The Marianis, est. 2007
In the rolling foothills of Sonoma County, it doesn’t feel quite right to speak of street cred. Better to refer to a kind of rustic rootedness, a respect for the old ways even while moving toward something new.
However you define it, Andrew and Adam Mariani have it. Siblings, in their 30s, from a fourth-generation California farming family, they both decided during college that they wanted a life in viniculture. “It was familiar, but also super creative and mysterious,” says Andrew. The brothers worked as vineyard hands in Europe, and in 2007, Andrew bought a winery in the Sonoma foothills. His brother joined him a few years later and together they launched a winery. They called it Scribe, a reflection of their urge to tell a story through their wine.
It’s a good one to relate over a glass or two. The land where Scribe sits operated as a Gold Rush–era vineyard, which transformed during Prohibition into a bootlegging outfit and then operated as a turkey farm until the Marianis moved in. By that point, the vineyards were gone and the grounds were in shambles. The brothers revived it, restoring the early-1900s hacienda and planting pre-Prohibition grape varietals, like Riesling and Sylvaner, that fit the setting even if they weren’t all the rage. “When we started Scribe, it hammered home the idea of terroir—letting the site express itself through the wines,” says Adam.
Nearly a decade later, Scribe has taken shape as one of Sonoma’s “it” destinations (it’s also expanded as a family business, with sister Kelly Mariani and Andrew’s wife, Lia, taking charge of the food and design). On weekends, the hacienda often doubles as a backdrop for dinner parties that draw top Bay Area chefs. And by day, visitors run no risk of stiff-lipped wine talk in a stodgy tasting room. Think outdoor tables, blankets laid out on the grass, and refreshing wines that resist easy labels. “A lot of people think we scored in the tech world when they first meet us,” says Adam. “But when you see the property and taste the wines, you get a much bigger picture.” —Josh Sens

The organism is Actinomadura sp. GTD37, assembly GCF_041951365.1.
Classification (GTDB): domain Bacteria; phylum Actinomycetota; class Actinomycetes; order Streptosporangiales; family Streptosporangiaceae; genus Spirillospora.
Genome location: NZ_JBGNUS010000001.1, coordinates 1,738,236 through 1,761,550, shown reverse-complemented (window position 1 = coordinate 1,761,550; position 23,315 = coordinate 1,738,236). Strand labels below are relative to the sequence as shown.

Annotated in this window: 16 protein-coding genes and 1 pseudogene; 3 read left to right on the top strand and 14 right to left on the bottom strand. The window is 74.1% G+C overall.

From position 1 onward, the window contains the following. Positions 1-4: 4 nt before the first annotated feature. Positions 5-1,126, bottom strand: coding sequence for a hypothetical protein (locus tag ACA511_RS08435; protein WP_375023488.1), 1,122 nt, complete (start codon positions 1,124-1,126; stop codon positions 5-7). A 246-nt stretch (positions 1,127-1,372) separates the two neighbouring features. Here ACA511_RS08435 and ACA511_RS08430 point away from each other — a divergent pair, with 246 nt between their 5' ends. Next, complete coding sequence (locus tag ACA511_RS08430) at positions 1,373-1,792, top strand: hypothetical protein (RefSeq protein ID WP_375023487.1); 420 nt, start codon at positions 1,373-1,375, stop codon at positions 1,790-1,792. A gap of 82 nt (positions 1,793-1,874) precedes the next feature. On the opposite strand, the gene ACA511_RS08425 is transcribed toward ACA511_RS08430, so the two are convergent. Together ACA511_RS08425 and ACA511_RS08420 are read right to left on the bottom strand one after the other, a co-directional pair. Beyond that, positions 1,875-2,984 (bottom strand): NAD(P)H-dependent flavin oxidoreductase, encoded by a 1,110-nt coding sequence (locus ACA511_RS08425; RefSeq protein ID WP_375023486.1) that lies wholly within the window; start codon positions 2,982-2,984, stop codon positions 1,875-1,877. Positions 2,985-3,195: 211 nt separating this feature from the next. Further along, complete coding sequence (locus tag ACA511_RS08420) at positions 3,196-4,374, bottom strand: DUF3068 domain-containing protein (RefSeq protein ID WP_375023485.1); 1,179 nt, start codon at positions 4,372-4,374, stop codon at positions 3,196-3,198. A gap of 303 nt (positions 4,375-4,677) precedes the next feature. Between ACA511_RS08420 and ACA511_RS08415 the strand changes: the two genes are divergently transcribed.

The Gallos, est. 1933
Memories of 21st birthdays aren’t generally long on clarity. But for Gina Gallo—who heads up winemaking at the largest family-owned winery in the world—a moment at her 21st party practically clinched her career. A student at the University of California, Davis, she was showing promise in her viticulture and enology classes, especially with aromatics in wine. With the clan gathered to celebrate her birthday, her grandfather, Julio, got up and said, “Gina, please, any day, join our tasting panel!”
That was no casual invitation in the Gallo family. The tasting panel was all male, as was the norm in the industry. But Julio and great-uncle Ernest, who launched the brand together in 1933, encouraged Gina to step into a winemaking role: “My uncle—progressive for his day—trusted me. He said, ‘Gina, you’re a lady, but you know how to make wine. Now get in there and do this.’ ”
Julio and Ernest may have given her a shot, but Gina earned her way to the top winemaking job. Starting as an apprentice to winemaker Marcello Monticelli (who’s still with the company) in 1990, she moved up the ranks, becoming senior director of winemaking in 2006. “Sure, they gave me a platform,” Gina says, “and not everyone gets a platform. But once you’re there, you have to show up and perform.”
High expectations permeated the extended family culture and motivated each new generation. Multiple members now oversee everything from vineyards and vats to getting new and better bottles into ever more wine aisles. “We learned the values of my family from a young age, from our grandparents, parents, aunts, and uncles,” says Gina, who is married to fellow wine-industry scion Jean-Charles Boisset. “I’m fortunate to work with many of these family members, like my cousin Joe.” She and Joe, vice president of marketing & sales, work closely together on the Gallos’ premium wines.
If serendipity can be found in the Gallo world, Gina’s early-’90s timing on the winemaking scene had all the hallmarks. Having achieved early success with low-cost wine blends—many in jugs—at a time when no one was drinking by variety in this country, the Gallos were ready to hang their hat on much better wines. And with the Gallo of Sonoma brand, they locked in an identity with finer wines and with the region. “I remember my grandfather saying, ‘Sonoma can do everything! If you want Zinfandel, you can do that. If you want Pinot Noir, you can do that …’ ”
For her part, Gina has gone all-in for the family legacy with the Gallo Signature Series of wines, which she launched several years ago. What’s inside the bottles is beautifully crafted. What’s on the outside, Gina hopes, will evolve through the years. Today the labels read, “Gina Gallo, Winemaker.” “Tomorrow,” she says, “that might be my niece or my nephew. I hope so.”
Interestingly enough, Gallo has left her 5-year-old twin daughters out of the prediction. Doesn’t she have a dream about them joining the family business behind her? “God, no,” says Gina. “They have to find their own passions, as my parents insisted I find mine.” —Sara Schneider